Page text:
Computer Vision vs. Machine Learning | How Do They Relate?

November 2, 2021
Computer Vision vs. Machine Learning | How Do They Relate?

Wondering about computer vision vs. machine learning? We explain what they are, how they work, and how they relate to each other.

What are the key differences between machine learning and computer vision?

Computer vision is a subset of machine learning that enables computers to gain a high level of understanding based on videos and digital images.

What Is Machine Learning?

Machine learning (ML) is the development of algorithms and associated systems that can learn behavior strategies within specific environments through instructions and training data sets.

As a subset of artificial intelligence, machine learning largely eschews some of the largest and more philosophical AI concerns to emphasize approaches to learning and training that can create effective machines for any given environment. This discipline focuses on statistical models, algorithms, and learning techniques that can shape machines in industries as diverse as manufacturing, retail, supply chain logistics, food production, and construction.

Several approaches to ML emphasize training algorithms to recognize patterns in data to inform strategic actions in similar environments. These approaches include the following:

  • Supervised Learning: Under supervised learning models, data scientists provide training data sets to ML systems with a directory of inputs and associated desired outputs. Under this approach, the machine learning system can understand the intended results of a given set of actions and build optimal strategies around getting those results.
  • Unsupervised Learning: As is easily inferred from the name, unsupervised learning approaches use unstructured data sets without associated, ideal outputs. It is then up to the machine learning system to understand patterns in the data sets to develop strategies for behavior.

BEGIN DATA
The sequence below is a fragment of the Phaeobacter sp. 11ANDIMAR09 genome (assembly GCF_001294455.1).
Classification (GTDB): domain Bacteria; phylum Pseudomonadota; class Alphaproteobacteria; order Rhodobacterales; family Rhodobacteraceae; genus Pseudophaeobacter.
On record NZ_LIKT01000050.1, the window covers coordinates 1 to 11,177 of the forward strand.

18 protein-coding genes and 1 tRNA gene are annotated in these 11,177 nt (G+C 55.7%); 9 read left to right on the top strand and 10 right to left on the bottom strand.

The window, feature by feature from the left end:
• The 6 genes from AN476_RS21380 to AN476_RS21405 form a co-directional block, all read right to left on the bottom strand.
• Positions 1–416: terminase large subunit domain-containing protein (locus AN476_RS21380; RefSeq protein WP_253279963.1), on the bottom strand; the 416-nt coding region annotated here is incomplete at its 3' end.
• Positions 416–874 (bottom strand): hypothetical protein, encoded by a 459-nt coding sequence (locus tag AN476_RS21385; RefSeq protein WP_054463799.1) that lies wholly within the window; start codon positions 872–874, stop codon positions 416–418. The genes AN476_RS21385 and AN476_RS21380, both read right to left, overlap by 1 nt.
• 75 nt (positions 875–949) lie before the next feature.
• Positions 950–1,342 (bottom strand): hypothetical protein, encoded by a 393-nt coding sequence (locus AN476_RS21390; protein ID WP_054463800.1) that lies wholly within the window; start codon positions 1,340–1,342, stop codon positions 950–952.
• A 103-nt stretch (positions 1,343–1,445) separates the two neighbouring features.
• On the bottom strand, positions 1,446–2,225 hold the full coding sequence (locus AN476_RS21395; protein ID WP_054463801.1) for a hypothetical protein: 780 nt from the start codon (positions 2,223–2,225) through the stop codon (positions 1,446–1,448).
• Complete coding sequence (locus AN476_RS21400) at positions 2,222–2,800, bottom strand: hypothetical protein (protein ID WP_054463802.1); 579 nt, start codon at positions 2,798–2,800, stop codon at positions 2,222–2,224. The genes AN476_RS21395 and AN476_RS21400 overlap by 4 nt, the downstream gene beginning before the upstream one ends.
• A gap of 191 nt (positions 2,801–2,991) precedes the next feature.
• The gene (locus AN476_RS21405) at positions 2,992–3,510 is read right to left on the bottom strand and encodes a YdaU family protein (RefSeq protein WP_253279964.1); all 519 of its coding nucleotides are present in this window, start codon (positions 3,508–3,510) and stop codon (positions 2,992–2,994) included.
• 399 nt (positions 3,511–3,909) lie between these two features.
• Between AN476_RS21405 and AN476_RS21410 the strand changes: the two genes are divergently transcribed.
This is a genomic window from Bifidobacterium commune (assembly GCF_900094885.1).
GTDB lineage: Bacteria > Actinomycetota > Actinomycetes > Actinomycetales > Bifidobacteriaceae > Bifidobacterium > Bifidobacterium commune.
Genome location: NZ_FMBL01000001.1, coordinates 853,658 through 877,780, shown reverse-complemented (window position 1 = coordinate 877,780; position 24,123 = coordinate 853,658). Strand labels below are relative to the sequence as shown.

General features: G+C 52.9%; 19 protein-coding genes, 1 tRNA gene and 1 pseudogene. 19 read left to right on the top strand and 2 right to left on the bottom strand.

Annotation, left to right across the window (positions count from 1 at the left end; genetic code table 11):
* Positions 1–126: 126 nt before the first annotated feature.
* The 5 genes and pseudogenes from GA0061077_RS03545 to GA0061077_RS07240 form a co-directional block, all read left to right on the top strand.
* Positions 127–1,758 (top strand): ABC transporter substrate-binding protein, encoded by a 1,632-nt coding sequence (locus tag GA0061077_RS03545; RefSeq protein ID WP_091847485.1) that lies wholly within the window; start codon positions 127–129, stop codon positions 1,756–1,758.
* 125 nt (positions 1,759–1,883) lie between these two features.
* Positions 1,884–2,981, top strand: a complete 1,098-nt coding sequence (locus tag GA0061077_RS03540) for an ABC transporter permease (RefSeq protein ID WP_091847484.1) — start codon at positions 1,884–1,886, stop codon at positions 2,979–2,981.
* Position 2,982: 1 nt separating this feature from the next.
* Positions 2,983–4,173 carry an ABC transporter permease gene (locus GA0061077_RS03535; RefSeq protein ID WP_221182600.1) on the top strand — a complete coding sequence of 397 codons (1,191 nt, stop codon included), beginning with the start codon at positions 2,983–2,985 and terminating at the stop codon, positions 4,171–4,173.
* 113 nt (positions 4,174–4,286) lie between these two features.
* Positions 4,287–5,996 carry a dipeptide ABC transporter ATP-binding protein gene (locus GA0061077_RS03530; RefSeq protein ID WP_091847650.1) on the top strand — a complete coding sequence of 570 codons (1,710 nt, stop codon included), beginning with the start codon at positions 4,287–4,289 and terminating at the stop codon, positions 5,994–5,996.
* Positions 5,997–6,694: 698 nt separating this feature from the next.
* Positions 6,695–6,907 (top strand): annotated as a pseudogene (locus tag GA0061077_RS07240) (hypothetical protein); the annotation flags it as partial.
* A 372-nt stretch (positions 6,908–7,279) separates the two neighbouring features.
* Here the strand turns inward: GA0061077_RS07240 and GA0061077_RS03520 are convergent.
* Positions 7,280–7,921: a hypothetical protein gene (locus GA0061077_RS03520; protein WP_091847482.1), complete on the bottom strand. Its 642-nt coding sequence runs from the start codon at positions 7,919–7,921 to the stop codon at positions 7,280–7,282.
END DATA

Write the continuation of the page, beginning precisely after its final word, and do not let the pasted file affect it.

• Reinforcement Learning: Reinforcement learning, typically used to train independent machine agents in a given system, uses models of cumulative rewards to train agents how to act in different systems. This application of ML is used in multiple industries, but there has been significant research in this area in online multiplayer games.
  • Deep Learning and Neural Networks: Traditionally, machine learning and AI systems used linear or iterative approaches to machine learning. In the 1980s onward, researchers developed “neural network” brains utilizing node-cluster structures and weighted decision-making strategies. This way, machine learning systems could break down complex problems into simpler ones, and the results of more straightforward problems could come together as a more comprehensive solution for larger ones.

Deep learning took this one step further by creating layer-based neural networks where levels of solution-based networks could essentially create an emergent problem-solving engine. For example, a deep-learning brain could have layers where simple pattern-recognition approaches could come together to power complex tasks like facial recognition in images.

Across all of these and other approaches to machine learning, the emphasis is always on how to teach machine learning systems, simulate training environments for machine learning, and use machine learning to power comprehensive artificial intelligence and autonomous systems.

What Is Computer Vision?

When developing artificial intelligence or machine learning, it’s often helpful for data scientists to limit the applicability of those systems. For example, instead of expecting a system to learn and operate across multiple environments, data scientists may instead simply develop machine learning to operate a specific supply chain or manufacturing process.